On return to the house the child was found to be alive, despite its dangerous wound. How it was possible for the child to survive the wound is something that is hard to understand. A physician was called who dressed the wound and the child was alive at noon today but there is no hopes for its recovery.
No one seems to have the least doubt but what the deed was deliberately planned, for Van Horn came to town fully prepared to do something desperate and it is very plain to all who are conversant with the facts that when he learned that Mr. Abbott and his son were not at home, they being down town, the two ladies and the baby being in the house alone, he concluded to go there and kill and the wife and baby and then himself. That this plan has been in his mind for some time is said to be borne out with things that have developed since. The grief stricken mother is said to have the sympathy of all. The murder, for it will eventually develop into that, was a cold blooded one, and that he secured but one victim instead of two was not his fault, for he fully intended to kill his wife, and only the fact that he was unable to find her was all that prevented his killing her.
Ralph Van Horn and Miss Lillian Belle Anderson were married November 20th, 1891, at the home of the bride's father, Jesse W. Anderson, the ceremony being performed by Rev. G. S. Alexander. They lived happily for a short time, a son, Clarence, Jr., being born to them, and that was the child he shot. October 15, 1894, his wife was granted a divorce and custody of the child and he (was) restrained from interfering with her in any manner. The mother and child then went to her old home to live. Van Horn was particularly bitter toward his father-in-law, claiming that he was the cause of all his trouble, and frequently said that we would rather see the child dead than to have it raised by Mr. Anderson. He also worried considerable because he was not permitted to see the child and finally his attorney, John V. Morgan, had the order modified so as to allow him to visit the child in company with an officer. He made several visits with Sheriff Huberle. Then in order to get away form his troubles he went to California, remaining there for some time, and then returned to this county, living at the old home, four miles south of Unadilla. At the last term of court he sued his father-in-law, Jesse W. Anderson, for $10,000 damages for defamation of character and the jury returned a verdict of $1 in his favor, thus throwing the costs on him. When the news of this terrible deed reached here many thought he had gone insane on account of the loss of the suit, but his attorneys think not, as they received a well written, intelligent letter from him about a week ago in regard to appealing the case.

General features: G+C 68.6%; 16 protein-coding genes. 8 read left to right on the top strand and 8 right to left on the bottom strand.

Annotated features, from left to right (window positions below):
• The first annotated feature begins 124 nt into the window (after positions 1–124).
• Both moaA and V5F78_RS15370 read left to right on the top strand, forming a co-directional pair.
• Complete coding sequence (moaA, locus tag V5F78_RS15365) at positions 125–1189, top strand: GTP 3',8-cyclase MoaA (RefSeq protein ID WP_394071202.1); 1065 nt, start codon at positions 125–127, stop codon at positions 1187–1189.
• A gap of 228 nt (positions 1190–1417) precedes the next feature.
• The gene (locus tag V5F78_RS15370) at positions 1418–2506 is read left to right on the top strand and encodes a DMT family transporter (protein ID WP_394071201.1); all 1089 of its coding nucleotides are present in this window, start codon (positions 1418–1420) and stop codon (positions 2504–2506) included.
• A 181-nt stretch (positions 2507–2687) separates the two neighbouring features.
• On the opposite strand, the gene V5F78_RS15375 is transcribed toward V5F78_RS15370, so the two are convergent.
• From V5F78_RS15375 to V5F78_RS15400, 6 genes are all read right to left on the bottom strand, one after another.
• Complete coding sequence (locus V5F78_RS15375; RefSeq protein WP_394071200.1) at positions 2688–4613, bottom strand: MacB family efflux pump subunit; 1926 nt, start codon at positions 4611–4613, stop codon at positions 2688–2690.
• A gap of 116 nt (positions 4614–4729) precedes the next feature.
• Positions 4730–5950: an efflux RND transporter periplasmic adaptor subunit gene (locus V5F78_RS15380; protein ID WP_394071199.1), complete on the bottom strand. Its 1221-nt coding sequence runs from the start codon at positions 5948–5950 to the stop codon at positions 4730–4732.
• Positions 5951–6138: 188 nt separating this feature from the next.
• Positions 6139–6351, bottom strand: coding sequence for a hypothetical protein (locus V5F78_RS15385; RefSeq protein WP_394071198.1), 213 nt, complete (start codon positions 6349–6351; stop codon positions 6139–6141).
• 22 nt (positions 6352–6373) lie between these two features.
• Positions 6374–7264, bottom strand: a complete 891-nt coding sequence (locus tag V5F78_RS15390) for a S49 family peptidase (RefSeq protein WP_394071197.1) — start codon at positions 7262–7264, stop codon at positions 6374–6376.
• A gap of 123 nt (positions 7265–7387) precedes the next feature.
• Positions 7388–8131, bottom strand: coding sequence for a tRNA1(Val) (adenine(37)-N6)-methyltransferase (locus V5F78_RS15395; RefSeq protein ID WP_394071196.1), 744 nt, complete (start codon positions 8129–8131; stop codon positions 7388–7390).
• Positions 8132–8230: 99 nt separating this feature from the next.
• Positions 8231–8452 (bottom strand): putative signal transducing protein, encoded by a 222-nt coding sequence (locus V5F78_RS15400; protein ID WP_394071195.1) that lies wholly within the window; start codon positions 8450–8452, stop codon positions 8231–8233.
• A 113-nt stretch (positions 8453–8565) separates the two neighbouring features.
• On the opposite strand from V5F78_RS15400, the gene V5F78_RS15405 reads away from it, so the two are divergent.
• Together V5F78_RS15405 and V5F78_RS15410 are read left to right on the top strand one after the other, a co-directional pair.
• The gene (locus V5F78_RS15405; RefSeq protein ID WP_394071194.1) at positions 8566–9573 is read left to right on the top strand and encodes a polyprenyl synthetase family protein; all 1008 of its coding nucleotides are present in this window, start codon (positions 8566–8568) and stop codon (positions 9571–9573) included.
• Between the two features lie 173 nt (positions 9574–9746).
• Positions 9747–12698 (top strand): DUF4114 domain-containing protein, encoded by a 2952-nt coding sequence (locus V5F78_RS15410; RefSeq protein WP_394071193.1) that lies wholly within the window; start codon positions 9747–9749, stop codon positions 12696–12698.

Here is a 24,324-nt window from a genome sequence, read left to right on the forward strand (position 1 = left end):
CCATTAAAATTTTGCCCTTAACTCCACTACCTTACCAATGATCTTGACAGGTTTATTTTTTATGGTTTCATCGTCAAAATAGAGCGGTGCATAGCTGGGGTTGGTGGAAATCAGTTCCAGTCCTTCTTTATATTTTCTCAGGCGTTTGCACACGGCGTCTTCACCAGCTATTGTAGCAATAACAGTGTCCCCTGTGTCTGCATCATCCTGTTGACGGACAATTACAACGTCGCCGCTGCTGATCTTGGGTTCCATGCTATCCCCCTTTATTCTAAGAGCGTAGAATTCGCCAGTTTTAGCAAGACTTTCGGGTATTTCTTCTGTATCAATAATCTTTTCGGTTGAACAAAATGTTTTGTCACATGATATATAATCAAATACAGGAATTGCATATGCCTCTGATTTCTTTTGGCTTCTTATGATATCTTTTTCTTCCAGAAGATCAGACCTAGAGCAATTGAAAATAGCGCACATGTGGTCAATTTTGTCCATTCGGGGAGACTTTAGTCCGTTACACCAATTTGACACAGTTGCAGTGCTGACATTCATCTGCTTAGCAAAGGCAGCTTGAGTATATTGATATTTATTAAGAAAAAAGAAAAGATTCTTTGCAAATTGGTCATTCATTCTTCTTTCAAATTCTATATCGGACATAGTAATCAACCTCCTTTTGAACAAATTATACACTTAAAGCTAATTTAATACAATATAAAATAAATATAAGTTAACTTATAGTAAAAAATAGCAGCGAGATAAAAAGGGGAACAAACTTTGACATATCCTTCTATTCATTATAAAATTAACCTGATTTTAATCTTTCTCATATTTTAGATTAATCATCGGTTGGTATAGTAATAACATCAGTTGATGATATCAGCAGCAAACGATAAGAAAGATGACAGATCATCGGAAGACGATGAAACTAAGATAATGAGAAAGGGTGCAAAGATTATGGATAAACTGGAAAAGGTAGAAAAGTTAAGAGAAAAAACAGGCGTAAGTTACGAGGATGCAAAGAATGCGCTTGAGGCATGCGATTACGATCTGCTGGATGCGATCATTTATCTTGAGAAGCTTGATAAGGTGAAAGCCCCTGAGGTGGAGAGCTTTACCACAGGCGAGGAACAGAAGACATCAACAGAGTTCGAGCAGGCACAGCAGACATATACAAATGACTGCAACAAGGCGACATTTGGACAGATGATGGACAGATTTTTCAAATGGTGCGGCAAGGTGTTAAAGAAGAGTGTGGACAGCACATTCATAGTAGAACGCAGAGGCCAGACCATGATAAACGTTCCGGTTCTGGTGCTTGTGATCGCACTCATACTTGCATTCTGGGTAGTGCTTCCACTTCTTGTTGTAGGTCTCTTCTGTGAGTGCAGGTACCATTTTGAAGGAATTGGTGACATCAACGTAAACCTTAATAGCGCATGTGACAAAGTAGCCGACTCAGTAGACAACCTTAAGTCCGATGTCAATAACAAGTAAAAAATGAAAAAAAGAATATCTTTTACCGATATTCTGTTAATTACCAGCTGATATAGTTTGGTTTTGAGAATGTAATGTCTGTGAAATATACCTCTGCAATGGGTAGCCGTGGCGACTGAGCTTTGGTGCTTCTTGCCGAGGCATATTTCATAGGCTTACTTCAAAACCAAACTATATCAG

But that he was mentally unsound at times no one who was acquainted with him will doubt. His aberrations were only temporary. He was 30 years old, and his father, A. W. Van Horn, was one of the earliest settlers of Russell precinct, having located there in 1869. The deceased was a hard working young man and not addicted to the use of intoxicating liquors in the least. 
||18 Feb 2017 |
||Lillian Belle Anderson, b. 9 Nov 1872, Fayette, Lafayette, Wisconsin , d. 13 Mar 1906, Syracuse, Otoe, Nebraska (Age 33 years) |
||26 Nov 1891
||Syracuse, Otoe, Nebraska 
||14 Oct 1895 
| ||1. Florence Van Horn, b. 4 Mar 1893, d. 14 May 1894, Syracuse, Otoe, Nebraska (Age 1 years)|
| ||2. Clarence Van Horn, b. 15 Oct 1894, d. 20 Nov 1897, Syracuse, Otoe, Nebraska (Age 3 years)|
||14 Mar 2017 |